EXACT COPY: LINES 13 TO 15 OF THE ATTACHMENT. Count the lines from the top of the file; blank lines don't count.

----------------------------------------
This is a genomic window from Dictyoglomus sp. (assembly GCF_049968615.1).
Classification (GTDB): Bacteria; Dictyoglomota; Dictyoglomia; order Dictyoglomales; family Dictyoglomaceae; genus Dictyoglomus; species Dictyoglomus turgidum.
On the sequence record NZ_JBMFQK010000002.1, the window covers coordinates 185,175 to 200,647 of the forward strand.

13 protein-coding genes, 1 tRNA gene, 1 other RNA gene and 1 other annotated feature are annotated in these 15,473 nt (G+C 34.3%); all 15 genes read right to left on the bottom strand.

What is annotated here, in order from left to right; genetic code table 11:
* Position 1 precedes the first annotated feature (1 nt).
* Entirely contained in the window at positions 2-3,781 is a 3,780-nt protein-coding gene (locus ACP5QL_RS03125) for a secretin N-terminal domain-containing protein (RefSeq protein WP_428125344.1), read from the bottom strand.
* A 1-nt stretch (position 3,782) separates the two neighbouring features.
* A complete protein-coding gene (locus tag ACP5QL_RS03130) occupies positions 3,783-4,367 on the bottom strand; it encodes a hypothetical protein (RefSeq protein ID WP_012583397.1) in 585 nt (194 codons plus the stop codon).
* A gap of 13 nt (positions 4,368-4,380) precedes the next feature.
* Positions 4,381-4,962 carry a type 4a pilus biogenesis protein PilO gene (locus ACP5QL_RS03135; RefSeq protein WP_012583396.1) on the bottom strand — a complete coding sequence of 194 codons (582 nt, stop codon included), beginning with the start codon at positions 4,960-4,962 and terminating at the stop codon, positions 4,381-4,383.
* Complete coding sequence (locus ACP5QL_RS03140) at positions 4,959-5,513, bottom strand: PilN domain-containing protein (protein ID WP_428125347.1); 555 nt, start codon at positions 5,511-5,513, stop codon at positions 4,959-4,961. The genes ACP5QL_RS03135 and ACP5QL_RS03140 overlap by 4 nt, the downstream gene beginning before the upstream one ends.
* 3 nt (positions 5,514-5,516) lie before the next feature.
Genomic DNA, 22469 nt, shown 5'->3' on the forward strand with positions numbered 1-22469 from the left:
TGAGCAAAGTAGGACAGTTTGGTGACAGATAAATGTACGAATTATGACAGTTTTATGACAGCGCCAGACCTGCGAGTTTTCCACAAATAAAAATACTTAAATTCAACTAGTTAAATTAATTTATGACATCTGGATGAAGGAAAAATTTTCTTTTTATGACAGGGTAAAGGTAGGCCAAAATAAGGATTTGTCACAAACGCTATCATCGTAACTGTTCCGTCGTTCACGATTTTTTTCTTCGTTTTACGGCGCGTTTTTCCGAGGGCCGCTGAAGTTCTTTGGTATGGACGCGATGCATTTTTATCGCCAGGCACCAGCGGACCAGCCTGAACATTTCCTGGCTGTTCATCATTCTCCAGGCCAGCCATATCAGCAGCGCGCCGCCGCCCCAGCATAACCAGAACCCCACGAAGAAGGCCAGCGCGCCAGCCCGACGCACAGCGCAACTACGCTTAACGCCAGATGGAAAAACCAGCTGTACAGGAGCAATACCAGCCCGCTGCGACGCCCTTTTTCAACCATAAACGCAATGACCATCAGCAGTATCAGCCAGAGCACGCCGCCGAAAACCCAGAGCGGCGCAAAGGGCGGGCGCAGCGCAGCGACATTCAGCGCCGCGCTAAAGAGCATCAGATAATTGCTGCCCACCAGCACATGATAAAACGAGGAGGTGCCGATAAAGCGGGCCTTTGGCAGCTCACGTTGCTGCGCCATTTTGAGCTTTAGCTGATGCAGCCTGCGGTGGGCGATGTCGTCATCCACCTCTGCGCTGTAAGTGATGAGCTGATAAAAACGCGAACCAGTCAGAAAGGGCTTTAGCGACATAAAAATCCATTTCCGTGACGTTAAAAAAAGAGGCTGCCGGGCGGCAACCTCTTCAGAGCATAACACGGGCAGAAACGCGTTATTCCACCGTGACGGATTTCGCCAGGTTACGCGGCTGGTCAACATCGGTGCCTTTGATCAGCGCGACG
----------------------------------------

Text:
* 3 nt (positions 5,514-5,516) lie before the next feature.
Genomic DNA, 22469 nt, shown 5'->3' on the forward strand with positions numbered 1-22469 from the left:
TGAGCAAAGTAGGACAGTTTGGTGACAGATAAATGTACGAATTATGACAGTTTTATGACAGCGCCAGACCTGCGAGTTTTCCACAAATAAAAATACTTAAATTCAACTAGTTAAATTAATTTATGACATCTGGATGAAGGAAAAATTTTCTTTTTATGACAGGGTAAAGGTAGGCCAAAATAAGGATTTGTCACAAACGCTATCATCGTAACTGTTCCGTCGTTCACGATTTTTTTCTTCGTTTTACGGCGCGTTTTTCCGAGGGCCGCTGAAGTTCTTTGGTATGGACGCGATGCATTTTTATCGCCAGGCACCAGCGGACCAGCCTGAACATTTCCTGGCTGTTCATCATTCTCCAGGCCAGCCATATCAGCAGCGCGCCGCCGCCCCAGCATAACCAGAACCCCACGAAGAAGGCCAGCGCGCCAGCCCGACGCACAGCGCAACTACGCTTAACGCCAGATGGAAAAACCAGCTGTACAGGAGCAATACCAGCCCGCTGCGACGCCCTTTTTCAACCATAAACGCAATGACCATCAGCAGTATCAGCCAGAGCACGCCGCCGAAAACCCAGAGCGGCGCAAAGGGCGGGCGCAGCGCAGCGACATTCAGCGCCGCGCTAAAGAGCATCAGATAATTGCTGCCCACCAGCACATGATAAAACGAGGAGGTGCCGATAAAGCGGGCCTTTGGCAGCTCACGTTGCTGCGCCATTTTGAGCTTTAGCTGATGCAGCCTGCGGTGGGCGATGTCGTCATCCACCTCTGCGCTGTAAGTGATGAGCTGATAAAAACGCGAACCAGTCAGAAAGGGCTTTAGCGACATAAAAATCCATTTCCGTGACGTTAAAAAAAGAGGCTGCCGGGCGGCAACCTCTTCAGAGCATAACACGGGCAGAAACGCGTTATTCCACCGTGACGGATTTCGCCAGGTTACGCGGCTGGTCAACATCGGTGCCTTTGATCAGCGCGACG